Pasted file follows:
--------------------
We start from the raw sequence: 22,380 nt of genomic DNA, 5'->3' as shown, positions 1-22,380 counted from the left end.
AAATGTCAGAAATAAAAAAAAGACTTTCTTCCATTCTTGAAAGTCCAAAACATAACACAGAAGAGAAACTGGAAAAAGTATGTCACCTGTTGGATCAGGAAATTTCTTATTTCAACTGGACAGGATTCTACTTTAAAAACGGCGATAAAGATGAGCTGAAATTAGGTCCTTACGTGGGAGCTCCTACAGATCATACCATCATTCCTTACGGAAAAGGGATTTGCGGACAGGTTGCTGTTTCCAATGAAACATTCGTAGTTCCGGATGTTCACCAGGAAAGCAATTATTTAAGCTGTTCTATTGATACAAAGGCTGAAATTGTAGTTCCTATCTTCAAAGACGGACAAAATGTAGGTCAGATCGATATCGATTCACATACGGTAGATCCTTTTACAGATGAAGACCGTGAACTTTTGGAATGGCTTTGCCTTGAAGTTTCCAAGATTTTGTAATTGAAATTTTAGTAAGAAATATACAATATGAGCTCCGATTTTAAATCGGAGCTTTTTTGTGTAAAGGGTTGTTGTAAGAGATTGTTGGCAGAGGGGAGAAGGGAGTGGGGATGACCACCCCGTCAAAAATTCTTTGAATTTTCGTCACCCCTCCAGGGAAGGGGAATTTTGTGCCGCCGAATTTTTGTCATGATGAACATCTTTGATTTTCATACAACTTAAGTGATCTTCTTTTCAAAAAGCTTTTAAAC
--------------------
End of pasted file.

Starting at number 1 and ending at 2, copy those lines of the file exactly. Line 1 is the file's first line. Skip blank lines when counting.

We start from the raw sequence: 22,380 nt of genomic DNA, 5'->3' as shown, positions 1-22,380 counted from the left end.
AAATGTCAGAAATAAAAAAAAGACTTTCTTCCATTCTTGAAAGTCCAAAACATAACACAGAAGAGAAACTGGAAAAAGTATGTCACCTGTTGGATCAGGAAATTTCTTATTTCAACTGGACAGGATTCTACTTTAAAAACGGCGATAAAGATGAGCTGAAATTAGGTCCTTACGTGGGAGCTCCTACAGATCATACCATCATTCCTTACGGAAAAGGGATTTGCGGACAGGTTGCTGTTTCCAATGAAACATTCGTAGTTCCGGATGTTCACCAGGAAAGCAATTATTTAAGCTGTTCTATTGATACAAAGGCTGAAATTGTAGTTCCTATCTTCAAAGACGGACAAAATGTAGGTCAGATCGATATCGATTCACATACGGTAGATCCTTTTACAGATGAAGACCGTGAACTTTTGGAATGGCTTTGCCTTGAAGTTTCCAAGATTTTGTAATTGAAATTTTAGTAAGAAATATACAATATGAGCTCCGATTTTAAATCGGAGCTTTTTTGTGTAAAGGGTTGTTGTAAGAGATTGTTGGCAGAGGGGAGAAGGGAGTGGGGATGACCACCCCGTCAAAAATTCTTTGAATTTTCGTCACCCCTCCAGGGAAGGGGAATTTTGTGCCGCCGAATTTTTGTCATGATGAACATCTTTGATTTTCATACAACTTAAGTGATCTTCTTTTCAAAAAGCTTTTAAAC